Analysts tend to make the same mistaken assumption about renewables as they do about oil: that there will be no net gain in energy consumption as a result of building new solar and wind projects, because these projects will displace energy that would otherwise be generated by burning fossil fuels. Unfortunately, the evidence suggests that most renewable energy is additive, displacing only a small fraction of the energy from fossil fuel sources. A study published in the journal Nature Climate Change in 2012 found that “the average pattern across most nations of the world over the past 50 years is one where each unit of total national energy use from non-fossil-fuel sources displaced less than one-quarter of a unit of fossil-fuel energy use and, focusing specifically on electricity, each unit of electricity generated by non-fossil-fuel sources displaced less than one-tenth of a unit of fossil-fuel-generated electricity. These results challenge conventional thinking in that they indicate that suppressing the use of fossil fuel will require changes other than simply technical ones such as expanding non-fossil-fuel energy production.”
The history of human civilization is one of developing new energy sources while retaining older ones. Plenty of Americans (including me) are still burning firewood, despite the later introductions of coal, oil, hydropower, natural gas, nuclear energy, wind, and solar. More piling-on isn’t the ultimate solution; that lies in a transition to a low-carbon economy, which will be difficult to achieve without a radical transformation of government subsidies and policies—and probably also of how we use energy, not just what kind of energy we use.
Encouraging the adoption of renewable technology is essential for a carbon-free future, but only if society simultaneously reduces its dependence on fossil fuels. The key to cutting emissions is keeping fossil fuels in the ground. And that is exactly what the budget bill doesn’t do. Instead it perpetuates an “all of the above” energy policy that prioritizes the health of the energy industry over that of the planet.
Energy independence. The White House touts its all-of-the-above strategy as a way to make America more energy independent and to support jobs. How does exporting American oil—at a time when we currently import crude oil—make us independent, though?
Forgotten in the kudos for the December budget bill was another bill passed a month earlier, the Bipartisan Budget Act of 2015, which calls for a “strategic test drawdown” of the nation’s Strategic Petroleum Reserve beginning in 2018. The November bill authorizes the sale of 58 million barrels of oil between the fiscal years 2018 and 2025 for deficit reduction purposes, as well as an estimated 40 to 50 million barrels of oil in fiscal years 2017 to 2020 for modernization (to cover improvements to infrastructure, maintenance of caverns where the oil is stored, and new facilities to “optimize the drawdown and incremental distribution capacity” of the reserve). On top of that, the latest highway bill, the Fixing America’s Surface Transportation (FAST) Act, calls for the sale of 66 million barrels of oil from the Strategic Petroleum Reserve to support the Highway Trust Fund. Together these sales amount to about one-fourth of the reserve. Additional barrels may be sold to pay for a $2 billion modernization program beginning in 2017 that will include building new oil pipelines.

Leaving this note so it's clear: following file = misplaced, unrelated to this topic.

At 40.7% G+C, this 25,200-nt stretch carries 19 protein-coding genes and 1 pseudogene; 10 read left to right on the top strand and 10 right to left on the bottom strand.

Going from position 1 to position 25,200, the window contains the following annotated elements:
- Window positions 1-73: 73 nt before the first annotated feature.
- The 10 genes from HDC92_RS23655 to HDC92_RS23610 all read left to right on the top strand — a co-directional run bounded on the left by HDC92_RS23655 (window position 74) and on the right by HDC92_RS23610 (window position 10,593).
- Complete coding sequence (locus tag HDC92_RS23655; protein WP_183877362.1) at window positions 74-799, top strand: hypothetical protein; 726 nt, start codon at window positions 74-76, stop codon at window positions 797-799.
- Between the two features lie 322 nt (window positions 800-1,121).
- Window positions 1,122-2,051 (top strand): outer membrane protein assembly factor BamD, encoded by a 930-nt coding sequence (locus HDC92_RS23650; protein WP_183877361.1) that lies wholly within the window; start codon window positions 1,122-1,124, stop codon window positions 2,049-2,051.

If the Strategic Petroleum Reserve was a bank account, we’d be drawing it down for current spending instead of saving for a rainy day. Meanwhile, China and India are beefing up their oil reserves. It’s unclear what impact the US drawdown, coupled with unfettered exports, will have on national security or on political stability in other parts of the globe. One thing is certain, though: it’s unlikely to make the United States more energy independent.
Exports may not be great for US jobs, either. It may help keep jobs alive in the mining and drilling sectors, particular in oil-boom areas like North Dakota. But by exporting crude oil, the United States will be outsourcing refinery jobs to other countries. At the same time, it’s likely that the tax credits for renewable energy will boost imports of solar panels and wind turbines from China and elsewhere, because the United States can’t manufacture enough hardware to meet a short-lived spurt in demand.
Short-term thinking has long been an impediment to climate action, and the current budget deal is no exception. Oil prices and production can swing wildly, stubbornly refusing to submit to expert forecasting. (Remember predictions during the past decade that “peak oil” was imminent?) Quarterly reports and five-year government plans are what got us into this climate mess. They won’t get us out. Over the long term, the budget deal strengthens US oil developers by enabling them to compete with state-run oil firms on a global playing field—a shift that cannot be dismissed as “not a climate issue.”
Balancing the wrong budget. The fundamental problem with the congressional budget deal—and the Paris climate deal, for that matter—is that they fail to establish a carbon budget. As with a household budget that is out of control, if you're trying to balance your climate budget, you should make a plan for paying down your debt rather than continuing to increase it while pretending that you’re going to rein in your spending at some future date. Instead, Congress and the White House are treating the current surplus of oil as if it were money burning a hole in their pocket. They want it to go up in smoke—literally—as quickly as possible.
The December budget deal is likely to produce visible results in the form of wind turbines and solar panels sprouting on the landscape, which may make some people feel as if they’re making progress in the battle to save the planet. But focusing only on the new renewables, while ignoring growth in fossil fuel consumption, is just another form of climate denial. The budget doesn’t offer a technology-neutral solution that puts a price on carbon and lets the market decide. It doesn’t ask us to consider whether global warming is a luxury we can’t afford. The budget plays favorites with renewables and oil, rather than creating incentives to divest from fossil fuels in our stock portfolios, our government policies, and our daily lives.
Congress is like a family that can’t decide whether to buy a Prius or a Hummer. It definitely can’t afford the Hummer, so it has decided to buy both.